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Uncategorized   |   Oct 28, 2008

Good thing he didn’t lose his duck

By Angela Watson

Founder and Writer

Good thing he didn’t lose his duck

By Angela Watson

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The kids are finishing a food chain project in science when calamity strikes. They had to cut out strips of paper with pictures of plants and animals on them and then form the strips into interlocking chains to demonstrate predator/prey relationships. It takes a good forty-five minutes and a lot of scotch tape, but is worth the time and resource expenditure because the kids can literally see the inter-relatedness of organisms in a variety of habitats and how all energy originates from the sun. Four minutes are left on the timer. Suddenly I hear:

“I lost my rat! Dammit!”

I look up, alarmed. I don’t hear a knee-jerk ooooh echo through the crowd or see eight million arms waving wildly for my attention, so I assume I misheard. Twenty seconds later, “Marcus” raises his hand.

“Ms. Powell? Jerry [so we’ll call him] said the d-word!”

Argh. So I DID hear it. The tattling delay was due to students actually following the procedure I taught them for resolving interpersonal disputes and talking to each other about inappropriate behavior. The other students’ intervention has apparently been unsuccessful, and now they’re following the chain of command.

I saunter over and survey the situation. “What happened, Jerry?”

He is in near hysterics. “I lost my rat! Now I don’t have anything to eat the corn and the owl’s gonna have to eat it! That DOESN’T make SENSE!!

“Okay, I see you’re frustrated about that. What did you say when you discovered you’d lost your rat?”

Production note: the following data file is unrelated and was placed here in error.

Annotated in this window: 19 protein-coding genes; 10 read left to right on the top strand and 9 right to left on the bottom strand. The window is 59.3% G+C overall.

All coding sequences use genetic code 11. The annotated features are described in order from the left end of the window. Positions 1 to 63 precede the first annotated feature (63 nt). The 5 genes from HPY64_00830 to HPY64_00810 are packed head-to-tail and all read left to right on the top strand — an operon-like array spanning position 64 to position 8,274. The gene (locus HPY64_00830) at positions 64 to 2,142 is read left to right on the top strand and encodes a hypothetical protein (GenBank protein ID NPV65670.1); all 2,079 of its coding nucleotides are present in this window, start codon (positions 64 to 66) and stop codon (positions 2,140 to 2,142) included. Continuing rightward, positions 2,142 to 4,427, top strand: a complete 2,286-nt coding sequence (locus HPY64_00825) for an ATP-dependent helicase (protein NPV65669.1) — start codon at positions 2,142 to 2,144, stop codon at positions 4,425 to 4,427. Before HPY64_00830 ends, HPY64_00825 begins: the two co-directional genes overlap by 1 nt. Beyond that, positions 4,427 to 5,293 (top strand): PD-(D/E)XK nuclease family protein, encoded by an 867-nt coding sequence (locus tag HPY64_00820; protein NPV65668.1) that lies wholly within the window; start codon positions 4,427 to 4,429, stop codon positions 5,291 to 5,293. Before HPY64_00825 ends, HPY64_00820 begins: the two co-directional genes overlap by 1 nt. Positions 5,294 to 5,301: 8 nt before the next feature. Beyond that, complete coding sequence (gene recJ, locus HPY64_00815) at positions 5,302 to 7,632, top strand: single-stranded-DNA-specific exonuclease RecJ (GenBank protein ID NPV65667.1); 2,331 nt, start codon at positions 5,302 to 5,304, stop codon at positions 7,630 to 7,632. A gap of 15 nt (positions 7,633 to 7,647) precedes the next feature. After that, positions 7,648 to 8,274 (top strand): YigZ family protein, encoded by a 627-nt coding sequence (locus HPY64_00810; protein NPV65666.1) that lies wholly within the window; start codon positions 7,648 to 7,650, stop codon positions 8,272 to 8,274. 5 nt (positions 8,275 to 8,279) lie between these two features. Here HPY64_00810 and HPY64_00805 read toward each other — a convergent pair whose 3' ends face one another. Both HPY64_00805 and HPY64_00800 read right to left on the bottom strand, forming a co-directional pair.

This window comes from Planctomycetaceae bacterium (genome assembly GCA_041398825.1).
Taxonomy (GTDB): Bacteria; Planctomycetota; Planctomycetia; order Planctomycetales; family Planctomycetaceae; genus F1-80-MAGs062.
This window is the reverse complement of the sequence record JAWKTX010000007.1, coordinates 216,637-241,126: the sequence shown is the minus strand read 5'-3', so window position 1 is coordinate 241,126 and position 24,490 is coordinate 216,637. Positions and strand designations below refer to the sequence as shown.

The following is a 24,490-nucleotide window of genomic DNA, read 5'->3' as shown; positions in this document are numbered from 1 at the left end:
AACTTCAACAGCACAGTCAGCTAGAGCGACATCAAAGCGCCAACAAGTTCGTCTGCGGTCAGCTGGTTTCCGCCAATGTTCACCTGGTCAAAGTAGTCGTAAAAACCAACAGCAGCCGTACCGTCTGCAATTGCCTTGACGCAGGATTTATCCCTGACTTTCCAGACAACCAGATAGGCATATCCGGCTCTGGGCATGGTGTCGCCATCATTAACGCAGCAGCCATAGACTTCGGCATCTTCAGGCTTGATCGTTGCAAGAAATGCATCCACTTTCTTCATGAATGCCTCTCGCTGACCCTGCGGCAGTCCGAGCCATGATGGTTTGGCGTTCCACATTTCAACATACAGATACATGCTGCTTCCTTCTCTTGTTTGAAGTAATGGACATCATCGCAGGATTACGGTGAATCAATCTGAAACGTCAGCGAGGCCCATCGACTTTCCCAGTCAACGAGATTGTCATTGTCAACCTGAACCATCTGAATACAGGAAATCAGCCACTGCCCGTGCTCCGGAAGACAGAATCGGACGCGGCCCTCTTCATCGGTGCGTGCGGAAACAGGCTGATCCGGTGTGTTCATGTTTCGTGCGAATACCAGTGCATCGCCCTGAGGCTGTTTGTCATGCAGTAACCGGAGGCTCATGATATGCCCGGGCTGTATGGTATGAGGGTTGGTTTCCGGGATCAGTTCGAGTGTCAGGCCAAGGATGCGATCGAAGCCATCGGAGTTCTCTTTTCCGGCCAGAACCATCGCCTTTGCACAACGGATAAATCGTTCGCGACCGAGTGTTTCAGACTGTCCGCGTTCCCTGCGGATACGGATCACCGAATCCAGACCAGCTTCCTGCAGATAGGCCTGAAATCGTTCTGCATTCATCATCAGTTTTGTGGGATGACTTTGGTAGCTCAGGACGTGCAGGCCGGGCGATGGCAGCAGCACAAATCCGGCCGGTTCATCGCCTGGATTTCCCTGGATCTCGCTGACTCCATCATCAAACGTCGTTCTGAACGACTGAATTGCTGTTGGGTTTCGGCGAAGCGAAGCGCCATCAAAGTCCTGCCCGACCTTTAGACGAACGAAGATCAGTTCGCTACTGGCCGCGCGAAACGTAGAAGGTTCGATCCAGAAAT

Blinks matter-of-factly. “I said, ‘I lost my rat, dammit!”. I am clearly supposed to grasp that this is a rodent-related emergency and cussing is justified.

Marcus is pleased with this confession. “Me and Shante TOLD him not to say that! It’s not appropriate for school. And he said, I don’t care! So that’s why I raised my hand.”

I nod solemnly. “Thank you, Marcus. You did the right thing by telling him first, and then letting me know. So Jerry, we’ll find your rat in a second. But first I want to make sure you understand that it’s okay to feel mad, but you have to find an appropriate word to use. What else could you say besides the d-word?”

My semantics game is not amusing Jerry, who is getting teary-eyed and peering frantically under the table. “I don’t knooooooowwww!”

“Well, let’s see. Marcus, maybe you can help him. What do you say when you get really frustrated?”

Thinks hard. “Ummm…I say, I don’t like that?”

Good guess, wrong scenario. “I mean, when you’re not mad at someone else, you’re just frustrated by yourself. What do you say instead of saying the d-word?”

Marcus scrunches up his face. “Well… I just say it in my HEAD!”

Thank you, Marcus. I’ll take it from here.

Angela Watson

Founder and Writer

Angela created the first version of this site in 2003, when she was a classroom teacher herself. With 11 years of teaching experience and more than a decade of experience as an instructional coach, Angela oversees and contributes regularly to...
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